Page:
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‘She Cares’: A CU Department of Medicine Doctor Celebrates a Patient’s 100th Birthday

Charles and Janice Carlson get patient-centered care and share a human connection with Annie Moore, MD.

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Written by Mark Harden on February 15, 2024

It’s common for doctors to develop close connections with longtime patients – connections built on trust, caring, and common humanity. It’s not common for a patient to invite his doctors to his birthday party. And it’s even less common when it’s the patient’s 100th birthday party.

Last November, when Charles “Chuck” Carlson reached the century mark, he and his wife of 69 years, Janice, age 92, celebrated with a gathering at the Denver senior residential center where they live together.

The Carlsons are both internal-medicine patients of Annie Moore, MD, MBA, professor of clinical practice in the Division of General Internal Medicine of the University of Colorado Department of Medicine. Moore was on hand for the celebration. So was Elaine Lam, MD, professor in the Division of Medical Oncology of the CU Department of Medicine, who has treated Chuck Carlson. Lam brought flowers to the party.

Chuck says that he met Moore when she filled in for his previous primary-care doctor on an appointment. “I thought, ‘Here’s a lady who knows what she’s doing.’ She knows how to read a lot into what you’re doing, or not doing.”

“Dr. Moore, she cares,” says Janice. “We make a Christmas letter, and she took the time to compliment me on my writing.”

“I’m her superstar patient,” Chuck says with a chuckle. “There’s no one older than me. My son-in-law says I’m older than dirt.”

Full lockers

Any patient “who wants to invite me to their 100th birthday party, I’m happy to go,” says Moore with a smile.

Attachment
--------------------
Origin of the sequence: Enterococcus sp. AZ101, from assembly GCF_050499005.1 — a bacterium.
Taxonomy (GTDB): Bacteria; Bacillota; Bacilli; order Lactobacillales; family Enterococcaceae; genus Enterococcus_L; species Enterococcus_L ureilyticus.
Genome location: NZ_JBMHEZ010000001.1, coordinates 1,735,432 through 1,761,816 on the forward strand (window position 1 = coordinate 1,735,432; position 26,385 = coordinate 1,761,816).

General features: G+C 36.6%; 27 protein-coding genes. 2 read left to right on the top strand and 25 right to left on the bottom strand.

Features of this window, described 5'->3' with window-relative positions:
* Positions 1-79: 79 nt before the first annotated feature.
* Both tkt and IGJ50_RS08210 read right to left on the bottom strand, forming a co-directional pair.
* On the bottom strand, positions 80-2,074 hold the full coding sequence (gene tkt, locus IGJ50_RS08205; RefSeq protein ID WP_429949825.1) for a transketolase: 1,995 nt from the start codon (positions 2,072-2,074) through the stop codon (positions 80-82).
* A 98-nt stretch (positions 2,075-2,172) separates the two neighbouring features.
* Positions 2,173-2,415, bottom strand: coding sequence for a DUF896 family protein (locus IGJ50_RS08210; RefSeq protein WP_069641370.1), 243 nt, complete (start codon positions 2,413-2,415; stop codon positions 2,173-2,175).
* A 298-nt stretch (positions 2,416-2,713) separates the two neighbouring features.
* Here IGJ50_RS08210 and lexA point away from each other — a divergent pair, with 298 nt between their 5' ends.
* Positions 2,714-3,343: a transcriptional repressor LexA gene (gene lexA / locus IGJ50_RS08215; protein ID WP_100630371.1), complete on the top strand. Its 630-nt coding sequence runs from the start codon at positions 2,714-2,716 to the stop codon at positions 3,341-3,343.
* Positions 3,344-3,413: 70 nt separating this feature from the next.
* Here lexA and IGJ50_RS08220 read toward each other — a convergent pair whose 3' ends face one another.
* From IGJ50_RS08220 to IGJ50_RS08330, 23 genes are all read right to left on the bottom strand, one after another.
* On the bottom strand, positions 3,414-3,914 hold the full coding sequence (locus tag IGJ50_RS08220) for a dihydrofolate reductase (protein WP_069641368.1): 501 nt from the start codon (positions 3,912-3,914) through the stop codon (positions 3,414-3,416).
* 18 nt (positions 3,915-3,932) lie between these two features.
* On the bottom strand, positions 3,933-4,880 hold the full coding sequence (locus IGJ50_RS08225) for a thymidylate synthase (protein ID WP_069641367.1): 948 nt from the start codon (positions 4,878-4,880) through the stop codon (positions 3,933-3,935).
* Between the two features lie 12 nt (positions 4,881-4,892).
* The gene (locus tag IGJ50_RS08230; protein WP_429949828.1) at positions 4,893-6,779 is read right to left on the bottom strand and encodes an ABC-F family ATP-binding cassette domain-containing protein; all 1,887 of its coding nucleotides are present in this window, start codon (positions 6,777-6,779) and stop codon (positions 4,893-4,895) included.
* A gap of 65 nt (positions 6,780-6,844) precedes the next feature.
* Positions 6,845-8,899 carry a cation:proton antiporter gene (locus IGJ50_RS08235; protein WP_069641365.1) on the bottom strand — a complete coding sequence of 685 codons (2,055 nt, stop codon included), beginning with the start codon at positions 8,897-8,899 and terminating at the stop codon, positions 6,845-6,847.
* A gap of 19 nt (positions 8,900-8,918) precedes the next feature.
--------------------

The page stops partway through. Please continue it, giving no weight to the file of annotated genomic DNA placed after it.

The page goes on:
Moore has been seeing both Carlsons at her practice at the CU Medicine Internal Medicine center in Denver’s Cherry Creek district since 2018. She has helped them through cancer diagnoses and various other chronic conditions. “They’re doing exceptionally well for their age, and they’re both pretty cognitively astute for their age.”

She says she loved hearing more of the Carlsons’ personal stories at the party.

“You learn stories about patients over time,” Moore says. “I have little storage lockers in my brain for each patient, particularly by the time I’ve seen them a while. A lot of their personal stories go into their lockers, and this is particularly true for Chuck and Janice. That’s what I find interesting about my work is – knowing people over time as people.

“So their lockers are getting fuller and fuller. I think that’s something they enjoy, too, because they know that I see them, I know them, I know who they are, and I know more about their history. When you have that connection with that patient, they see that you care about them for who they are as a person, not just as a patient.”

Chuck Carlson PartyCharles Carlson with his doctors, Annie Moore, MD (left) and Elaine Lam, MD, at his 100th birthday party. Photo courtesy Annie Moore.

A Christmas party

The Carlsons are lively conversationalists, pausing from time to time for a soft chuckle or a tender glance at each other.

Chuck was born on November 23, 1923, on a homestead in Jackson Hole, Wyoming, in what is now Grand Teton National Park. He shares tales of his roots, his family, and his childhood of drawing water from a creek and splitting wood for the kitchen stove. As World War II loomed, he enlisted in the U.S. Navy, serving as an aviation machinist’s mate with a patrol-bomber squadron keeping watch for Japanese ships on the South China Sea.

After the war, he worked in a veterans training program, then spent several decades organizing and eventually leading apprenticeship programs in Wyoming and Colorado.

Janice’s father died when she was 11. There wasn’t much money, and she and her “wonderful mother” moved from place to place until they settled in the home of a ranching family in Cheyenne, Wyoming. That’s where she met Chuck, at a Christmas party in 1953.